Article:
Paul and Lois spent the day doing laundry, sitting in cafes and visiting the shops in the Old Town. As we had visited Quebec City on a few previous occasions, we were content to just enjoy the ambience of this beautiful historic city.
Twite team contribution #4: Team Twite decided to keep their legs exercised and cycled out to the Wendake First Nations reserve to the north-west of Quebec City. The town is home to Onhoüa Chetek8e, a museum based around a recreated traditional Wendat (a.k.a. Huron) village. Whilst small and somewhat touristy, the museum provided a fascinating insight into the tribe, who left their traditional territory in Southern Ontario (on the edge of Lake Huron) in the 17th century following a huge number of deaths due to diseases such as smallpox and measles – brought by European settlers and against which the aboriginal community had no immunity – and war with the Iroquois nations. Traditionally a sedentary tribe who lived in longhouses and grew crops as well as hunting, the Wendat eventually settled in Wendake in the late 17th Century and have remained there ever since. We learnt a lot about the traditional Wendat way of life, including living in a longhouse (with all of your relations under one roof), building traditional canoes (which the Wendat specialised in and was one of the commodities that they traded) and which part of a beaver is the best to eat (the tail, apparently)! We also ate lunch inspired by traditional Wendat cuisine – in our case, sunflower seed soup followed by wild rice with either elk sausages or deer chilli.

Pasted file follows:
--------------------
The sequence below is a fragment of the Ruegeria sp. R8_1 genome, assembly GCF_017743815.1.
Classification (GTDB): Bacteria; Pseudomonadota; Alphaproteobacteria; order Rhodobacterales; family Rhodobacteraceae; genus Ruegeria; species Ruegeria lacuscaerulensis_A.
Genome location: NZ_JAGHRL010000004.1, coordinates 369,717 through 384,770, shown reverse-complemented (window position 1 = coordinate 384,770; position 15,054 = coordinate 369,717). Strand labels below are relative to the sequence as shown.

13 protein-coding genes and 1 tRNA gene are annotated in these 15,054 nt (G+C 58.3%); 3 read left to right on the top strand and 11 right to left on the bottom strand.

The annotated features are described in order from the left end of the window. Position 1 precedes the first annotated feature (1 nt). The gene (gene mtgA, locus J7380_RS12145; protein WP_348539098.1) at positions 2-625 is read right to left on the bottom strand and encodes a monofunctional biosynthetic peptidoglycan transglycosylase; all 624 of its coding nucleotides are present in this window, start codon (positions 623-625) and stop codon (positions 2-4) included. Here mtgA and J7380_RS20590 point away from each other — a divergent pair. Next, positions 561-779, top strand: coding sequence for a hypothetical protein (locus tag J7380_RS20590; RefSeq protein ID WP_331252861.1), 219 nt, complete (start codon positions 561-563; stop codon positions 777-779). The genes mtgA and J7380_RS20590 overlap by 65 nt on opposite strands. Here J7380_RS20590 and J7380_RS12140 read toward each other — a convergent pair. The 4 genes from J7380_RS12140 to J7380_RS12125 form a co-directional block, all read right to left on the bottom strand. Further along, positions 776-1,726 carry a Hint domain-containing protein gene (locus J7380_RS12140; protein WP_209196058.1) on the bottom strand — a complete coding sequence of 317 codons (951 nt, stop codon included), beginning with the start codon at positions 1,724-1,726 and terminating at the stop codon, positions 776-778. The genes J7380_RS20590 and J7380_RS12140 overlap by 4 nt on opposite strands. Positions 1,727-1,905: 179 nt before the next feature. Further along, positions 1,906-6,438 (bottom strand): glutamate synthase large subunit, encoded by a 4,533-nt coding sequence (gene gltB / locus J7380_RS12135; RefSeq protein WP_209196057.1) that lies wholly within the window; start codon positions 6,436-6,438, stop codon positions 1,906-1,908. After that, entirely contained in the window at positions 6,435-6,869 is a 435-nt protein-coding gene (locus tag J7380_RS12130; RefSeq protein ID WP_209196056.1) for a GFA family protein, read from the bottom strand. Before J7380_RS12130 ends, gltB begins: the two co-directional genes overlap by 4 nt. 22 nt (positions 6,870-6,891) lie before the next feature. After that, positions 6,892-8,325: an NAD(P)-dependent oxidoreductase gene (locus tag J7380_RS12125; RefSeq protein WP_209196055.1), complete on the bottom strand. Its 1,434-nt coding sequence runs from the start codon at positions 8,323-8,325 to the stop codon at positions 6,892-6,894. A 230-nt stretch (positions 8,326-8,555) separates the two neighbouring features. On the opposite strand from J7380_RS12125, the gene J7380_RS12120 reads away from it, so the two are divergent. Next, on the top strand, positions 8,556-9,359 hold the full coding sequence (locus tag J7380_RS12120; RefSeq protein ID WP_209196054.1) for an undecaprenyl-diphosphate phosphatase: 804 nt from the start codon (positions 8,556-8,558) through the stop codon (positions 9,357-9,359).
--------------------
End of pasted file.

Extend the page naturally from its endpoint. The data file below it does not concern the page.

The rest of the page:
We cycled back via the Chute-Montmorency, an impressive waterfall (98.5 feet higher than Niagara Falls!) close to the Saint Lawrence. In the evening we all went out for a wonderful four-course seafood dinner at Le Marie-Clarisse in Quebec Old Town, before watching a large fireworks display over the Saint Lawrence.